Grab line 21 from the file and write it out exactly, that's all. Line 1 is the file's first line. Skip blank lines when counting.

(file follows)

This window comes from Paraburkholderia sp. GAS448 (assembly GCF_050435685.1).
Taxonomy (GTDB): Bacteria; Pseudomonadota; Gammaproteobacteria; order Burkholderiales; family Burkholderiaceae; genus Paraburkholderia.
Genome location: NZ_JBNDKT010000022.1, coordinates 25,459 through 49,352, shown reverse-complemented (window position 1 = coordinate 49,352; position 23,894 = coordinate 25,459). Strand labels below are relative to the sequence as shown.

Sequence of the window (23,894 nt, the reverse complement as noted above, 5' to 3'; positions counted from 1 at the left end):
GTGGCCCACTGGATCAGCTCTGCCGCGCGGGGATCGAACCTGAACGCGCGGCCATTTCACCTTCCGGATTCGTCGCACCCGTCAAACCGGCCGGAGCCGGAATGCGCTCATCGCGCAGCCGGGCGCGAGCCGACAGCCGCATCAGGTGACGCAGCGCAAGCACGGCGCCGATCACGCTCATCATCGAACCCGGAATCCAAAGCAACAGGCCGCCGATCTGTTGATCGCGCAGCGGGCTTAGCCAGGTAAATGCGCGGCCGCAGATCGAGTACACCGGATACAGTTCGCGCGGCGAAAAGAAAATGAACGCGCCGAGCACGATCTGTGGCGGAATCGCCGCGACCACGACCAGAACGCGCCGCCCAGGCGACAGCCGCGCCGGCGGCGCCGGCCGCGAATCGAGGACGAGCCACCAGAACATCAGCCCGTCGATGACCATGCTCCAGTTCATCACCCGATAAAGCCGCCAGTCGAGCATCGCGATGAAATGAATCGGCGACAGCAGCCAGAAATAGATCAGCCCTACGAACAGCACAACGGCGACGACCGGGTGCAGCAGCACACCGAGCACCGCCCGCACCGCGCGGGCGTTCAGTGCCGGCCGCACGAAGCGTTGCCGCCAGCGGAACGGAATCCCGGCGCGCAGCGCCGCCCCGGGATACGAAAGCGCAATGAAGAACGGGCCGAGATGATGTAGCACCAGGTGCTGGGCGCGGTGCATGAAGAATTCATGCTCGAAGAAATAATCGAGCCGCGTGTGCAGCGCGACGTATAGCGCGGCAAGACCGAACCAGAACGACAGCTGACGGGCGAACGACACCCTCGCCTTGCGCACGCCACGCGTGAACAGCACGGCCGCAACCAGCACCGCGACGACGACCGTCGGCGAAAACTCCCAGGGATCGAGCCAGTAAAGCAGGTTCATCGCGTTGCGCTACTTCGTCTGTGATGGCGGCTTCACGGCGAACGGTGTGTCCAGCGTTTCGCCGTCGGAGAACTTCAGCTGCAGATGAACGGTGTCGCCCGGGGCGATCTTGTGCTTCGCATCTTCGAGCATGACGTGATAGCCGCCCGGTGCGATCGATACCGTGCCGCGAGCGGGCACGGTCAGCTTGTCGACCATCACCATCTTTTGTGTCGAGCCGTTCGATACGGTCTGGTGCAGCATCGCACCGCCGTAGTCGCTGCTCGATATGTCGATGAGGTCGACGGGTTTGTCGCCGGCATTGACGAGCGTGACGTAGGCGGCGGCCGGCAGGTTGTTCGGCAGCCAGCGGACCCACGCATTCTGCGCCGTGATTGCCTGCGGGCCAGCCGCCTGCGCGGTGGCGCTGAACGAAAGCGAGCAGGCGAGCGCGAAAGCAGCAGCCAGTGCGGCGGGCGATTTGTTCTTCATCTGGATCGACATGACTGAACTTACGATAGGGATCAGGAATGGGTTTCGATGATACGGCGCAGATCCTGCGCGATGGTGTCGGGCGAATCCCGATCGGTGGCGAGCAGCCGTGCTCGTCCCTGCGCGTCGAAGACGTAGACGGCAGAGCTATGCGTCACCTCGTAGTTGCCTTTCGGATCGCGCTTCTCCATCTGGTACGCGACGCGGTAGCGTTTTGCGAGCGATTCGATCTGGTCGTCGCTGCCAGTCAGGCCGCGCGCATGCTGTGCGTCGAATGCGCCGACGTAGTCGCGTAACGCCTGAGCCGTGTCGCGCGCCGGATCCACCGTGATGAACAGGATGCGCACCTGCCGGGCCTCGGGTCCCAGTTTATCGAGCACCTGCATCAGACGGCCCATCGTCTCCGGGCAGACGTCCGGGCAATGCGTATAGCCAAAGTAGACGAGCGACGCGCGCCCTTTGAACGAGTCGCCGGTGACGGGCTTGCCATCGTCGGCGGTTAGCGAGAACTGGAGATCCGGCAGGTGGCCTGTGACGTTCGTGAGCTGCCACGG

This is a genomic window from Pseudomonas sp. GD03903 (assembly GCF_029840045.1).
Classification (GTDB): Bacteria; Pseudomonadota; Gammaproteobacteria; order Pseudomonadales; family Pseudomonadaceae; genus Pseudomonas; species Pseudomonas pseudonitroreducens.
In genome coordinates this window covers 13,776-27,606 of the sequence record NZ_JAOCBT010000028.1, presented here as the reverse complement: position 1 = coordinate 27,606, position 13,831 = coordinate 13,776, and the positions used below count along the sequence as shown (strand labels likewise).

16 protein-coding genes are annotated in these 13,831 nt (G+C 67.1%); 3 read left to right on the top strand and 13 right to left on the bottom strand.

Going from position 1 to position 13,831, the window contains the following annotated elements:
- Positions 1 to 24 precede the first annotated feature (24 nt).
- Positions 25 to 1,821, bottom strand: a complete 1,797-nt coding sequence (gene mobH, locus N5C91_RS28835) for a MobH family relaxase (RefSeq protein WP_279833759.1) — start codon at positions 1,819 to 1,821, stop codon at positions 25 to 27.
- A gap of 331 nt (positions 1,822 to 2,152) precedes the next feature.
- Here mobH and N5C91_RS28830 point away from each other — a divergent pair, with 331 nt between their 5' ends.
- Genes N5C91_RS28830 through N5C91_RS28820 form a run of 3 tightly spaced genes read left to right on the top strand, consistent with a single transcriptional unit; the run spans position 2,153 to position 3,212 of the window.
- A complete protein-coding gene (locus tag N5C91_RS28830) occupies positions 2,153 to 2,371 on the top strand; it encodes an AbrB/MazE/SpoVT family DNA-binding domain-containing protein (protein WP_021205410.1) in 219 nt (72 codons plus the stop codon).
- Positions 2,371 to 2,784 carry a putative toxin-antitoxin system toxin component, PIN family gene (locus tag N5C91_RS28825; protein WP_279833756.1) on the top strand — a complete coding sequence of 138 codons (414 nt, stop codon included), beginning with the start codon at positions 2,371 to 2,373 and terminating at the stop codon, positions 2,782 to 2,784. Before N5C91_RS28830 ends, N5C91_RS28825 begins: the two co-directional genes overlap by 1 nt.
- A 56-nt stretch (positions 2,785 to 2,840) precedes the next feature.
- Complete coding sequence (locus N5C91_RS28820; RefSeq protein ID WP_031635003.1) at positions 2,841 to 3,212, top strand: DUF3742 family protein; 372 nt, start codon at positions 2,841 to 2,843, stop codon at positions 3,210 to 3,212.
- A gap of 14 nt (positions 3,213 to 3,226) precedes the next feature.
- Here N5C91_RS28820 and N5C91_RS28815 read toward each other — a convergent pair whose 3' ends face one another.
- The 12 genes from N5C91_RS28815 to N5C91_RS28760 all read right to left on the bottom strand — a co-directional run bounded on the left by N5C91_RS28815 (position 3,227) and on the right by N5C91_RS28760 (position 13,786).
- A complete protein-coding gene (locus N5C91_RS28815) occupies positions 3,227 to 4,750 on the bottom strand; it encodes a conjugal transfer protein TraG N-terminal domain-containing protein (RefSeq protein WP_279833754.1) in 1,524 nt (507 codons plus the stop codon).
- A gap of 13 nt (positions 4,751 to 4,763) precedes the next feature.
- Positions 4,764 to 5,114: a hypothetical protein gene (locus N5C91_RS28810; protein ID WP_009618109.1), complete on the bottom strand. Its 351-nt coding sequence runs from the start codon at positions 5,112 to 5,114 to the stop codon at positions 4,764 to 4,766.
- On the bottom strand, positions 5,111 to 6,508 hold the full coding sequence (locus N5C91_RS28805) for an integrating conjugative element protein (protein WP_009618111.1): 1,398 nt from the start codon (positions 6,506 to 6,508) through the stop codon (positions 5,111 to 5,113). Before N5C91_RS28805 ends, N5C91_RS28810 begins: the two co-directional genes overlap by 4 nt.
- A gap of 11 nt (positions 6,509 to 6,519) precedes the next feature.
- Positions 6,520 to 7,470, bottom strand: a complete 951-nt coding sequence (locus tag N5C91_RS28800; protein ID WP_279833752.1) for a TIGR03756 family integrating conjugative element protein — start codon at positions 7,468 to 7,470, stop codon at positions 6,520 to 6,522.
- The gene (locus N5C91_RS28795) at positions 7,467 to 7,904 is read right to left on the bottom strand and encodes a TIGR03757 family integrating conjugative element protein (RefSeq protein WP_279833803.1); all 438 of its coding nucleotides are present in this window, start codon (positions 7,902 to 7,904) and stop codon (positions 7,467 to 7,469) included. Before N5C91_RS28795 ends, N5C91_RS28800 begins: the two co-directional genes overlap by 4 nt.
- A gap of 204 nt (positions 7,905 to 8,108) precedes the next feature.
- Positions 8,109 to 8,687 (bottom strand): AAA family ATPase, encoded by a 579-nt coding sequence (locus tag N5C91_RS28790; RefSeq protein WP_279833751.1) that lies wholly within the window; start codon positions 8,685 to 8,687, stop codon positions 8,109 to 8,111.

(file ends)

- Here N5C91_RS28820 and N5C91_RS28815 read toward each other — a convergent pair whose 3' ends face one another.